For the past 23 years, I’ve had a pretty awesome mom. When my brother and I were wee little lads, she and my dad started teaching us to appreciate culture, nature, and instilled in us a belief that education is very important. I continue to learn from them in my old age, and now I appreciate that I can teach my mom a thing or two on occasion. We’ve been training at the same gym for the past 3 years, and while we don’t work out together, we frequently have conversations about different exercises people should be doing, and more frequently, the ineffective/unsafe exercises that people spend most of the time doing. Momma G likes to head in at the break of dawn, and I’m more of an afternoon/early evening lifter, so we’ve got lots to discuss. My favorite conversations are the ones when I get to explain something new to her; it’s like I’m paying her back for teaching me thing through life! Thanks, Mom!
Last night we went out with my brother to celebrate my Grandma’s 89th birthday (see picture above), and between bites of veal and lobster ravioli, she told me a little story about an early morning interaction she had at the gym. At the JCC in Oceanside, our bank of aerobic equipment faces a wall with windows and 3 televisions. A kind member donated 4 brand new gigantic flat screen televisions, and it wasn’t until Tuesday morning that the maintenance staff got around to mounting the 4th television. While they were installing it, some members were discussing what channel/kind of shows were going to be playing on that 4th set. Out of the weight room comes a gung-ho guy who begins to complain that they don’t need yet another tv in the ‘cardio area’, and that if it was a real gym, they would put a TV in the weight room. In response to this, my mom says:
“Real gyms don’t have TV’s in them!”
Way played, Mom! That’s showing those folks she’s her son’s mother! I was so excited when she told me the story, I told her I had to write about it. ( I did tell you, didn’t I?) I’m not sure if my brother or Grandma knew exactly what we were talking about, but it’s a discussion I’ve had with plenty of people. In fact, when the TV’s were donated, I made a point to request they were nowhere near the weight room, which is already rather crowded. We don’t exactly need another distraction, do we? The mirrors are bad enough!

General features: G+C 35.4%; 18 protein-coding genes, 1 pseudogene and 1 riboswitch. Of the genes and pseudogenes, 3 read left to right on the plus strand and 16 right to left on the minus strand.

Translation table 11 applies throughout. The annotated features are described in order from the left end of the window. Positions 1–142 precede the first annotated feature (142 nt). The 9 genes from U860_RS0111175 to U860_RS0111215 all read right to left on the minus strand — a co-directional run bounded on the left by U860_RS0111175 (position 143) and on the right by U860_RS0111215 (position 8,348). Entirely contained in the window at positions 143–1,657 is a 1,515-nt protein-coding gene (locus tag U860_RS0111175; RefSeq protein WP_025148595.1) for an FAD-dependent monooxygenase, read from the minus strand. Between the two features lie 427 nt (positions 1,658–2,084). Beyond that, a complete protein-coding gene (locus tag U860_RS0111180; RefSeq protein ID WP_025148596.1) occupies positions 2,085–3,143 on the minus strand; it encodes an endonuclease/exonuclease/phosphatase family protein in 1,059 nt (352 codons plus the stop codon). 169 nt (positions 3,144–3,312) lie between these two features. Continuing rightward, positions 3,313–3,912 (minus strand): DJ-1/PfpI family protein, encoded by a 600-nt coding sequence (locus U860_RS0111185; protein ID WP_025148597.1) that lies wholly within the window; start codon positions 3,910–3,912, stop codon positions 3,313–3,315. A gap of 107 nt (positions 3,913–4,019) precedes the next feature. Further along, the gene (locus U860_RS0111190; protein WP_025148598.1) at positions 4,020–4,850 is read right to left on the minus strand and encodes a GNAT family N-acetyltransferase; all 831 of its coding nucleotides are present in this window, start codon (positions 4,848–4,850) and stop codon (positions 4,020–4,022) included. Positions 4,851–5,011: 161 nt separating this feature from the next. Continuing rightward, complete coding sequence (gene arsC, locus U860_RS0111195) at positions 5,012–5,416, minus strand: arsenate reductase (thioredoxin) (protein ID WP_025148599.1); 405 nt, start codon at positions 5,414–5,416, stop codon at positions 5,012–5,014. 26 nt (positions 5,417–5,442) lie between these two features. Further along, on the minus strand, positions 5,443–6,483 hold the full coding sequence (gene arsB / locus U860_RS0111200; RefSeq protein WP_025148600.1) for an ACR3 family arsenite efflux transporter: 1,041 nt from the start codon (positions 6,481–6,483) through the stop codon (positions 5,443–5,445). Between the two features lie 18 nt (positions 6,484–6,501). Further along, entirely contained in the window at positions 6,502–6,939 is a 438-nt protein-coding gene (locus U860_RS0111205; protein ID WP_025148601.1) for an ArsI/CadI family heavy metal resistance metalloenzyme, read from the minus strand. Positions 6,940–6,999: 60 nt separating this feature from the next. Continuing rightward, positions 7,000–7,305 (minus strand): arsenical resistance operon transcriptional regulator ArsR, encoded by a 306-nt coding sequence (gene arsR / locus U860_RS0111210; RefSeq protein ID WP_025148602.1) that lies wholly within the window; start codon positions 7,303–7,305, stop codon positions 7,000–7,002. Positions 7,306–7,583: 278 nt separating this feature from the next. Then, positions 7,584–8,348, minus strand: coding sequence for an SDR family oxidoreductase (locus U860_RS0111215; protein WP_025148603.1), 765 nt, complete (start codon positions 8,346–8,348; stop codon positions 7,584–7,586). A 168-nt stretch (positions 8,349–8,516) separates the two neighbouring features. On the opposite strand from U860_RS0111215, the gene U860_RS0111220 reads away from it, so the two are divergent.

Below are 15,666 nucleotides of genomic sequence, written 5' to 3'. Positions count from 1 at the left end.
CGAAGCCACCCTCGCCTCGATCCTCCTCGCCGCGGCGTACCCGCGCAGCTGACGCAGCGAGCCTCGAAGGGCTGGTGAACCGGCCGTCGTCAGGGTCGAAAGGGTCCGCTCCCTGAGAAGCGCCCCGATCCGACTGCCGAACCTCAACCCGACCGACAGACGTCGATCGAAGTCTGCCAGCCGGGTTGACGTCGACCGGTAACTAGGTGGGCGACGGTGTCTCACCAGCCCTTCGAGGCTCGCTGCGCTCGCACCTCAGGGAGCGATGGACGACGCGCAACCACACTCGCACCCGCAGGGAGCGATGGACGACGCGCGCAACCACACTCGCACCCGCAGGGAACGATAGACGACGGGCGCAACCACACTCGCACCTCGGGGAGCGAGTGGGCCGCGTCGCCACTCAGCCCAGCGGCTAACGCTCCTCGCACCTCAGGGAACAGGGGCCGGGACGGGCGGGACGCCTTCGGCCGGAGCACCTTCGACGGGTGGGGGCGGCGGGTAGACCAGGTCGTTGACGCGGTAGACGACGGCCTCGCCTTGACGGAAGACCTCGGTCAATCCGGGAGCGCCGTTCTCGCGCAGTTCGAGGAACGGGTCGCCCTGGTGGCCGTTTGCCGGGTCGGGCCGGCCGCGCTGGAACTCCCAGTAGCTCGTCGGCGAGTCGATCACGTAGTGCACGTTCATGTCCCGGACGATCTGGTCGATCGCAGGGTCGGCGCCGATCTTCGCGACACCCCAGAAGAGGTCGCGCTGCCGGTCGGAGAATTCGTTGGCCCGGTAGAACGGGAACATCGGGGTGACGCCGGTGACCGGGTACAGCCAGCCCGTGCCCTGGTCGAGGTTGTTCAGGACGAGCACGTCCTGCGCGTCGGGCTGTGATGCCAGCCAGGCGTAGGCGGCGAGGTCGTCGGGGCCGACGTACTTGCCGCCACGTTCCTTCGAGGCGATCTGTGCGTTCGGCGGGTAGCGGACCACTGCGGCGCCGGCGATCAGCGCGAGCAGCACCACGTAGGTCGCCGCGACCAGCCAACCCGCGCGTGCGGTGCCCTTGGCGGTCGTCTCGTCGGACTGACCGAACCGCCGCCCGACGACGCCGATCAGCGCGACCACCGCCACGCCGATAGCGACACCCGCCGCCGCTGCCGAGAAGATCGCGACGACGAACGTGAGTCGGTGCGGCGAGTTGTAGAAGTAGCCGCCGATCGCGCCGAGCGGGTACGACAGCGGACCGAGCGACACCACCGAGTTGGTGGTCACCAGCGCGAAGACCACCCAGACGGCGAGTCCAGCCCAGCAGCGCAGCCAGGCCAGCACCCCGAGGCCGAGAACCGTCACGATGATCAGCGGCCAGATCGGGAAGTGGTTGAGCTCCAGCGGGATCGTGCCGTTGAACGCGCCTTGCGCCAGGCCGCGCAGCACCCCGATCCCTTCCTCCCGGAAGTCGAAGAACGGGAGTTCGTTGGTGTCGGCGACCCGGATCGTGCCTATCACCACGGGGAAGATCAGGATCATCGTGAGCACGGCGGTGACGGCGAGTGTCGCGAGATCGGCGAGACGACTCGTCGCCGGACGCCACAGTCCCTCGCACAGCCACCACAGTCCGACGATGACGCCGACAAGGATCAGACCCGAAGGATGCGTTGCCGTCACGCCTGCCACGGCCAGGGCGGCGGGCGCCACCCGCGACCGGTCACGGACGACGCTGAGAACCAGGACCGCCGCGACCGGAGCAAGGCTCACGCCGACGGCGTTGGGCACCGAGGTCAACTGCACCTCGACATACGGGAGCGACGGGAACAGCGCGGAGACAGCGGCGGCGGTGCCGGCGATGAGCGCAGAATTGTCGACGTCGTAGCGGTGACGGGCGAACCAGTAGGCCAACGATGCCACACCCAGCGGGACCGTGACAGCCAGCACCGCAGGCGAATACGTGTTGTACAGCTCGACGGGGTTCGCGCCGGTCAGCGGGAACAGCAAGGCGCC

When it comes to gym design and equipment, I can get pretty excited about the latest gadgets and toys, but when you think about it, it’s important to have quality strength training equipment, and little else. Our commercialized bubble on Long Island tends to define ‘sports clubs’ and ‘wellness centers’ as gyms that have brand new ellipticals with personal TVs, bamboo floored yoga studios, the newest, shiniest machines and dumbbells, and saunas and massages for relaxation and rejuvenation. In some cases, those may very well be appropriate to use, but in my opinion, those things aren’t in real gyms. (Related point: Massages in gyms are awesome, but it’s probably not legit if it’s called a massage. If it’s more about fascial manipulation and torture than soothing the soul, it’s probably legit.)
After insulting 99% of the gyms in my area, and likely one that you may go to, you may be wondering, “Well, Harold, what the hell is a real gym?” Perfect question, because now I get to tell you! Take this picture for example. It’s a view inside the famed Westside Barbell in Columbus, Ohio. It is generally considered to be the best powerlifting gym in the world, producing world record holder after world record holder. This is what it looks like:
If we compare that to a ‘regular’ fitness center or health club, there’s a huge difference. Google Images shows pictures of either weight machines or aerobic equipment, and everything looks pretty nice. I know that Westside isn’t a gym catering to general health and wellness, and the athletes there are focused on powerlifting performance. Maybe it isn’t a fair example, so I’ll show you some other ‘real’ gyms that cater to slightly less specific populations. Let’s start with a place that’s still specialized, but not as severely. The folks at Cressey Performance work with mostly baseball players, other athletes, and fitness enthusiasts. How does this picture compare to what your gym looks like?
Most gyms, including mine, don’t compare to this. For example, we have 7 treadmills compared to one squat rack. These guys have 6 racks and 1 treadmill. That’s awesome, ain’t it? I know what you’re thinking though; it’s still an athletic performance facility. I can agree with that, but I’ll counter; most gyms that offer great results are going to have some sort of athletic performance training going on. Athletes want great results, don’t they? Of course!
Outside of professional and collegiate sports, most people don’t consider themselves to be athletes. Maybe athletic, but we reserve the title of athlete for those that are competitive at a higher level. I’ll refrain from getting into societal definitions, but I’d like for you to stop defining athleticism purely based on high level competition. If you’re movin’ and groovin’ in any way, you’re an athlete. If you consider yourself an athlete an a broad scale of athleticism, you’ll realize you should strive to be training in some athletic context as well. That’s rather vague, isn’t it, so let me ask you a rhetorical question. Does your training feel athletic?
Let’s wrap up this conversation with a short video clip from Impact Performance Training in Newberg, Oregon. Dewey Nielsen’s got a great gym that trains both athletes and general population clients, but they all get to do some pretty cool stuff. After watching the video below, you’ll realize what my mom meant when she said “Real gyms don’t have TVs!” and why I completely agree with her.